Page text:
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YouTube won’t ban QAnon content, but will remove videos that could promote violence

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YouTube is the latest Silicon Valley company to update its moderation policies around the fringe theory QAnon, announcing that content that targets or harasses people based on conspiracy theories will be removed. YouTube will not issue a blanket ban on QAnon content, though.

The company is trying to curb harassment and hate by “removing more conspiracy theory content used to justify real-world violence,” according to its new blog post. That means if people are posting videos about QAnon and alleging anything that could result in actual harm or harassment for a specific person or group, those videos will be removed. YouTube’s blog post did not talk about whether or not those accounts would be removed, although YouTube tends to operate on a three-strike policy before a channel is taken down.

“As always, context matters, so news coverage on these issues or content discussing them without targeting individuals or protected groups may stay up,” the blog post reads. “We will begin enforcing this updated policy today, and will ramp up in the weeks to come.”

YouTube has spent some time updating its policies over the last couple of years to target hateful videos, some of which include conspiracy theory videos, according to the blog. The policies are supposed to limit algorithmic recommendations of these types of videos, and the number of views for QAnon content that came from non-subscribed recommendations has dropped by more than 80 percent since January 2019, the company says.

Although YouTube is the latest company to take an additional stance against QAnon conspiracy theories, other social platforms also are starting to take firmer stances. Facebook banned content related to QAnon just last week, although posts from individual accounts are still fine. It was the biggest step taken from Facebook in its ongoing fight against misinformation spreading on the platform. Pinterest followed suit, saying it would ban all QAnon content. Peloton also removed hashtags related to the conspiracy theory.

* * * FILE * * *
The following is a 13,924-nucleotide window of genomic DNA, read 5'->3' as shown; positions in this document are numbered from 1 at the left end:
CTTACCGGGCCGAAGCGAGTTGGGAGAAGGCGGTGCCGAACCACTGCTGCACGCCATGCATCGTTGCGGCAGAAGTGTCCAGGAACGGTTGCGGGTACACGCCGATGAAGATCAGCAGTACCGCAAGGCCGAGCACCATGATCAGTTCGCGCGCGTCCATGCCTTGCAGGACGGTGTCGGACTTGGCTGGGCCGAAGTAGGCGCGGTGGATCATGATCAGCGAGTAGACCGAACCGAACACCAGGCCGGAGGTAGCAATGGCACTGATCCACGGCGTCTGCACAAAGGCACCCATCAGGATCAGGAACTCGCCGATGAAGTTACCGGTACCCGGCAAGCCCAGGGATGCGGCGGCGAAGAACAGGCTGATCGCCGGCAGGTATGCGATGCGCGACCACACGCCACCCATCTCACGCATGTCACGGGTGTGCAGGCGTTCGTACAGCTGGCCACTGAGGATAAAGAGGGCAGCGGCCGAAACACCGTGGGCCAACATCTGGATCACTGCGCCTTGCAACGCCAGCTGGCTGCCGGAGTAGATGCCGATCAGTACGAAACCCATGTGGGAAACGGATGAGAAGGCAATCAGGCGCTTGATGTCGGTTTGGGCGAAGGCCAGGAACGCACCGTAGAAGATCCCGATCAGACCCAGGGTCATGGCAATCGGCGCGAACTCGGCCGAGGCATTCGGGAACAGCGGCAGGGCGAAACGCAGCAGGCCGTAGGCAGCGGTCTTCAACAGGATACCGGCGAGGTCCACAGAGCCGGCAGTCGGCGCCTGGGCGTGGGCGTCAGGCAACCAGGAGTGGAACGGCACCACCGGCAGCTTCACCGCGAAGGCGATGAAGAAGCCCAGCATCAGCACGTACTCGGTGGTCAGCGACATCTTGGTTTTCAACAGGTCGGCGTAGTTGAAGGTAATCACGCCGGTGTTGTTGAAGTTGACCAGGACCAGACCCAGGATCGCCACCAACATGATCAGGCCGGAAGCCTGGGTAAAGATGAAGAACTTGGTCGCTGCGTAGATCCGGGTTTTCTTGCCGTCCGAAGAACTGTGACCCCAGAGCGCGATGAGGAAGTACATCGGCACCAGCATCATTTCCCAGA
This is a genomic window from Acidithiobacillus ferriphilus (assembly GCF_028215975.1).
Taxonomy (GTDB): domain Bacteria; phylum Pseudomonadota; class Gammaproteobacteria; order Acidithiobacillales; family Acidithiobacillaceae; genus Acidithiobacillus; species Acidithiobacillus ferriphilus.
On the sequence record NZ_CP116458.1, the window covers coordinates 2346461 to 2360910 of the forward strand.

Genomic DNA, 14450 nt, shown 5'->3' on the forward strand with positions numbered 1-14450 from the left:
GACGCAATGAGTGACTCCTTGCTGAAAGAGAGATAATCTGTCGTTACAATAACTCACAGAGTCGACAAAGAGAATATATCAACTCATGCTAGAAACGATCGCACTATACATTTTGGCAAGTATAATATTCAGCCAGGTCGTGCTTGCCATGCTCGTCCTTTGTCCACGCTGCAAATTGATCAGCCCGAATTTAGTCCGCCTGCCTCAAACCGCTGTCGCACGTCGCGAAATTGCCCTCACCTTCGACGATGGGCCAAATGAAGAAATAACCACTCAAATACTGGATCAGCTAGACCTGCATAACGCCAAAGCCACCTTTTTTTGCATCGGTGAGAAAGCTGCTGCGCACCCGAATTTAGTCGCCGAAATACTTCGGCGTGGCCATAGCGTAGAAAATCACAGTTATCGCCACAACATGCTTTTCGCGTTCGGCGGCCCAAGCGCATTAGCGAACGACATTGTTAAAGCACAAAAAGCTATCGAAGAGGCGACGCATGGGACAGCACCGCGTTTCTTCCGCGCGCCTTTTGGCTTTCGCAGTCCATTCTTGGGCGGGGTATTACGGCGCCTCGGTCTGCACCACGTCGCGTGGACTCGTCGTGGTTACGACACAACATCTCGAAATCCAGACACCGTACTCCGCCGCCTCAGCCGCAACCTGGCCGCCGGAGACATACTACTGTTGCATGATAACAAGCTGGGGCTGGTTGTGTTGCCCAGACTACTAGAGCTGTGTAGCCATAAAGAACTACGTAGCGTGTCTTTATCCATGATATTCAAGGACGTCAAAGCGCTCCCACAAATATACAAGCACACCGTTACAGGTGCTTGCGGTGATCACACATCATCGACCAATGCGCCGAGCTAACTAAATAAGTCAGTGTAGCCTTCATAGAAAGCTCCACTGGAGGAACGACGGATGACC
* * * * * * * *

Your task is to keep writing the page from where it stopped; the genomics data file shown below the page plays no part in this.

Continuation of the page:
YouTube’s blog post adds it has “removed tens of thousands of QAnon-videos and terminated hundreds of channels” since the updated policy went into place. The company calls the work “pivotal in curbing the reach of harmful conspiracies,” but acknowledged there’s more to be done.

“There’s even more we can do to address certain conspiracy theories that are used to justify real-world violence, like QAnon.”

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Microsoft gets a pandemic boost thanks to Surface, Xbox, and cloud services

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Microsoft posted the first quarter of its 2021 financial results today, reporting revenue of $37.2 billion and a net income of $13.9 billion. Revenue is up 12 percent, and net income has increased by 30 percent. While the ongoing pandemic continues to force many to work remotely during an economic downturn, Microsoft is benefiting from the shift in the way people are now working, playing games more, and connecting to others through videoconferencing.

Cloud services are the biggest boost to Microsoft’s revenues from the pandemic shift in behavior. Both Office commercial and consumer are up, with Office 365 Commercial revenue growth up by 21 percent. Server products and cloud services revenue has also increased 22 percent as more businesses rely on cloud services for remote working. Azure revenue itself grew 48 percent.

The biggest news here from a consumer point of view is that Microsoft 365 Consumer subscribers have also increased to 45.3 million. That’s a jump of 27 percent year-over-year, and likely thanks to Microsoft’s renewed focus on consumers with Microsoft 365 and Microsoft Teams earlier this year.

Cloud and Office aren’t the only products driving Microsoft’s growth, though. Surface revenue has jumped by 37 percent this quarter to $1.5 billion. That’s a big increase for a quarter that hasn’t seen any new Surface devices introduced. Microsoft only just introduced a new Surface Laptop Go device and updated Surface Pro X earlier this month, but those will count to next quarter’s revenue.

Microsoft’s next-gen Xbox consoles.
Photo by Tom Warren / The Verge

Over on the gaming side, Xbox content and services revenue has also increased significantly by 30 percent compared to the same quarter last year. A number of consumers have turned to gaming and services like xCloud or Game Pass during the pandemic, and it’s clear there’s an increased demand for Microsoft’s gaming services. Microsoft notes that Xbox Game Pass subscriptions and strength in third-party and first-party titles helped with revenue.

Microsoft is now gearing up to launch its next-gen Xbox Series X and Series S consoles on November 10th. The consoles complement Microsoft’s xCloud game streaming service that launched last month, and the company’s ongoing efforts with Xbox Game Pass. Microsoft revealed it has 15 million Xbox Game Pass subscribers last month, but the company hasn’t provided any fresh numbers today.

Microsoft appears to be bullish about demand for the Xbox Series X and S consoles. “We expect very strong demand following the launch of our next-generation Xbox Series X and S consoles,” said Microsoft CFO Amy Hood during a call with investors. This demand should drive “supply constrained hardware revenue growth of approximately 40 percent” next quarter.